When she tried to overhaul the nation’s health care system as first lady, Hillary Rodham Clinton alienated some people and institutions in the health care industry by championing a huge expansion of the federal role. She provoked a fierce reaction from the industry, which mocked her proposal in television advertisements and dispatched lobbyists who ultimately helped kill the plan.
But times change. As she runs for re-election to the Senate from New York this year and lays the groundwork for a possible presidential bid in 2008, Mrs. Clinton is receiving hundreds of thousands of dollars in campaign contributions from doctors, hospitals, drug manufacturers and insurers. Nationwide, she is the No. 2 recipient of donations from the industry, trailing only Senator Rick Santorum of Pennsylvania, a member of the Republican leadership.
Some of the same interests that tried to derail Mrs. Clinton’s health care overhaul are providing support for her Senate re-election bid. The Health Insurance Association of America ran the famous “Harry and Louise” commercials mocking the Clinton health care plan as impenetrably complex. Some companies that were members of that group are now donating to Mrs. Clinton.
Charles N. Kahn III, a Republican who was executive vice president of the Health Insurance Association in 1993 and 1994, now works with the senator on some issues as president of the Federation of American Hospitals, a lobby for hospital companies like HCA and Tenet. He describes his battles with the first lady as “ancient history,” and he said health care executives were contributing to her now because “she is extremely knowledgeable about health care and has become a Congressional leader on the issue.”
Senator Clinton has received $150,600 in contributions from insurance and pharmaceutical companies, which she accused in 1993 of “price gouging” and “unconscionable profiteering.”
The financial support is an intriguing turn of events for a political figure who became a pariah for many in the health care industry after President Bill Clinton appointed her to head the Task Force on National Health Care Reform. The recommendations spawned by that panel — calling for universal health care, minimum coverage requirements and potential limits on health care spending increases — were derided as “Hillarycare” by opponents and arguably cost Democrats control of the House of Representatives in the 1994 midterm elections.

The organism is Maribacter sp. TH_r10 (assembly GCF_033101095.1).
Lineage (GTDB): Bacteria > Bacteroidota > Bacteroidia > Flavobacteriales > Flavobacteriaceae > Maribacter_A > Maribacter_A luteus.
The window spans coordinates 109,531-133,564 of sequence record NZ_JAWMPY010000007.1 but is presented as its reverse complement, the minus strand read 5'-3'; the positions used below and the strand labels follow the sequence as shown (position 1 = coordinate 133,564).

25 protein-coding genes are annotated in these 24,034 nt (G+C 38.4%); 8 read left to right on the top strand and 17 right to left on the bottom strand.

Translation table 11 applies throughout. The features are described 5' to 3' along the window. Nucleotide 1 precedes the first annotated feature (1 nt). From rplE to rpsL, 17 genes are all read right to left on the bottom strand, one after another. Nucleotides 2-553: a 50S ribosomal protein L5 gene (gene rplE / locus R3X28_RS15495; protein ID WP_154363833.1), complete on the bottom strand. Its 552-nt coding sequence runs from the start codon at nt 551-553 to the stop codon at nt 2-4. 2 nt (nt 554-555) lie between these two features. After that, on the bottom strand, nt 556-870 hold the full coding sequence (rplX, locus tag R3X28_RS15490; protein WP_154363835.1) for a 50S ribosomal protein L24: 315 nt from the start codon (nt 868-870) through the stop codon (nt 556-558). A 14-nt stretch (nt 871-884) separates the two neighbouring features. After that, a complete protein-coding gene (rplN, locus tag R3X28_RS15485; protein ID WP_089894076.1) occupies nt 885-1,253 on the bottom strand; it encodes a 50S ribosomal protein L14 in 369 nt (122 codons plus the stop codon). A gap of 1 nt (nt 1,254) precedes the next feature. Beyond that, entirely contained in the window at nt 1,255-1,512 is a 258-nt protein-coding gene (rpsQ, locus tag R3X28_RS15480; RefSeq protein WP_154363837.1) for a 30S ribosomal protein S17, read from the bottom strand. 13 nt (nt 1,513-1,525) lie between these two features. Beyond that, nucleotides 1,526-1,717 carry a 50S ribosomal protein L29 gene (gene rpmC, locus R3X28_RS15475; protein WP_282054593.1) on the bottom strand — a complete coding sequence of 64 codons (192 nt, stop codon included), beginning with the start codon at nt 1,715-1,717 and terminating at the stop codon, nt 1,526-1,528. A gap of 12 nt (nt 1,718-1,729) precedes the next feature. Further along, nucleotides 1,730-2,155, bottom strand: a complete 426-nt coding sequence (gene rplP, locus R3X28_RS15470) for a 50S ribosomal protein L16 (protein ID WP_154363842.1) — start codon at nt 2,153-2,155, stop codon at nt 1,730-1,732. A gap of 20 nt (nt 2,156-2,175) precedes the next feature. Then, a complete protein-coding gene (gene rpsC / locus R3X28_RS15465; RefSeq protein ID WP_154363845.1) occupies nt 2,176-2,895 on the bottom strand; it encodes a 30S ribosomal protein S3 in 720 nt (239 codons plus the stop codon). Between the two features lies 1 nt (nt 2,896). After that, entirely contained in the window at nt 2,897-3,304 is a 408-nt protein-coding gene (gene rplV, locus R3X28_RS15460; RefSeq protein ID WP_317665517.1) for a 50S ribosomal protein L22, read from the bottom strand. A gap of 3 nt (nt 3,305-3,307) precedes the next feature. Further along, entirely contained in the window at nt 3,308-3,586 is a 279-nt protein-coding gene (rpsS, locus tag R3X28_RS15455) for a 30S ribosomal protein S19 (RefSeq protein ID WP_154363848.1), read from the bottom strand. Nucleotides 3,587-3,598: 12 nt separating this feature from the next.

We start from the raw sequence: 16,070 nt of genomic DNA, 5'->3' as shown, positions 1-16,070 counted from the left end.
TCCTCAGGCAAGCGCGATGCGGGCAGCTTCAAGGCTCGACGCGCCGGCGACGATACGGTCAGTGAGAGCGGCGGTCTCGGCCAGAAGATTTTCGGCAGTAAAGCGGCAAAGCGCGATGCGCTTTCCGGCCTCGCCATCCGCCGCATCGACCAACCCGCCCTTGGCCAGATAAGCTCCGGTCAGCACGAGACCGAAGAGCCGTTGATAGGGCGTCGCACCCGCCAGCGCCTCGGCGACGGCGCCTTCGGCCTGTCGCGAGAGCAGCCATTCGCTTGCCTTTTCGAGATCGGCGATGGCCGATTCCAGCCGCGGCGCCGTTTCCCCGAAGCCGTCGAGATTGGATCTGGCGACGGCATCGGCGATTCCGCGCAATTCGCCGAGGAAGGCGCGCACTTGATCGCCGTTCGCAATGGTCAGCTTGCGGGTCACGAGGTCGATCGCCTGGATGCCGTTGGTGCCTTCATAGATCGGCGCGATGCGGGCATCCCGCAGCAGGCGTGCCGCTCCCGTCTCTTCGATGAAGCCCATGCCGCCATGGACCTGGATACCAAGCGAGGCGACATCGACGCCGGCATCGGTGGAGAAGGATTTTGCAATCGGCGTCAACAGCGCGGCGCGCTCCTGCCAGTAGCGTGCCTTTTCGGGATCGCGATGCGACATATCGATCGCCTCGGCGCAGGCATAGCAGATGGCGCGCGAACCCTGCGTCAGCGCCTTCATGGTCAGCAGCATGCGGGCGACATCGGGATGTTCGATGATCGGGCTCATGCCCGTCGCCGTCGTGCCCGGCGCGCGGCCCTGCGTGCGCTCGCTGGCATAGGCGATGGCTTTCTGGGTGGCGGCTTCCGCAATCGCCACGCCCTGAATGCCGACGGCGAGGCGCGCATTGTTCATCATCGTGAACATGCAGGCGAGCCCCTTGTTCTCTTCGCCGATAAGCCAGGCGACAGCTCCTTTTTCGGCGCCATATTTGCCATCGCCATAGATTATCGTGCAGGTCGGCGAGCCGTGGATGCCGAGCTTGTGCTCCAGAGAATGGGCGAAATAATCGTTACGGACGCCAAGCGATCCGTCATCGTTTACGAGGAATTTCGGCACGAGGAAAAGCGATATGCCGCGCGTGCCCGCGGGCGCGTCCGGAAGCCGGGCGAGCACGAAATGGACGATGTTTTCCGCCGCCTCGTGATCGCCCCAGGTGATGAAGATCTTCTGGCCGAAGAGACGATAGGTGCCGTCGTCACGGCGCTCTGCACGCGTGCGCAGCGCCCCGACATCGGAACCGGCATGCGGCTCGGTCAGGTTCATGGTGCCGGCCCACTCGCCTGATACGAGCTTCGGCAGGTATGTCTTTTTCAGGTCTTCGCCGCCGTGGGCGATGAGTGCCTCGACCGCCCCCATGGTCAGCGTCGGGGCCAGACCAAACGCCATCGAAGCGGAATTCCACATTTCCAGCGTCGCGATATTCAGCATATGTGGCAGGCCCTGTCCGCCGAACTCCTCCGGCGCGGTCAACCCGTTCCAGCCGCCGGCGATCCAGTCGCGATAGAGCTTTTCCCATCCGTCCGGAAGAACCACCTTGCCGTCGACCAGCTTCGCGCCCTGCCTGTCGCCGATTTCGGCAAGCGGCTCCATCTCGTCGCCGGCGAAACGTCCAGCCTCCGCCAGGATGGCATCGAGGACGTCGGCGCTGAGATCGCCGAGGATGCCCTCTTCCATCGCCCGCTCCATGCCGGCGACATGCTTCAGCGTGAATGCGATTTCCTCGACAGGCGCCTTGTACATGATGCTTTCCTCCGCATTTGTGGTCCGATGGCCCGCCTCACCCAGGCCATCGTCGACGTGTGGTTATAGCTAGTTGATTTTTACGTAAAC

The rapprochement partly reflects how Mrs. Clinton has moderated her positions from more than a decade ago, proposing legislation to increase Medicare payments or stave off cuts in payments to doctors, hospitals, nursing homes, managed care companies and home health agencies.
She has introduced a bill to lower the cost of malpractice insurance for doctors who disclose medical errors to patients. With strong support from the industry, she has pushed legislation to promote the adoption of health information technology. Providers and consumers praise her efforts to expand insurance coverage for mental health care and to finance long-term care for older Americans living at home.
Mrs. Clinton often disarms health care groups by saying she learned from her past wars. “We tried to do too much too fast 12 years ago, and I still have the scars to show for it,” she said in an address in March before the annual conference of the Federation of American Hospitals.
While some people in the health care industry are still wary of Senator Clinton, many say they see her as the likely next Democratic presidential nominee and are moving to influence her agenda on an issue that polls indicate is of growing concern to voters.
Frederick H. Graefe, a health care lawyer and lobbyist in Washington for more than 20 years, said, “People in many industries, including health care, are contributing to Senator Clinton today because they fully expect she will be the Democratic presidential nominee in 2008.”
“If the usual rules apply,” Mr. Graefe said, early donors will “get a seat at the table when health care and other issues are discussed.”
Tellingly, one of her fund-raisers in the industry is a Republican, William R. Abrams, executive vice president of the Medical Society of the State of New York.
Some Republicans accuse Senator Clinton of political opportunism in courting old foes. Tracey Schmitt, a spokeswoman for the Republican National Committee, questioned the sincerity of Senator Clinton’s new, more pragmatic approach on health care.
“This reveals that Hillary Clinton is a politician more concerned with campaign contributions than policies she claims to support,” Ms. Schmitt said of the senator’s efforts to court the health care industry. In fact, during her 2000 Senate campaign, she sharply criticized her opponent, Rick A. Lazio, as being beholden to the pharmaceutical industry for taking donations from drugmakers.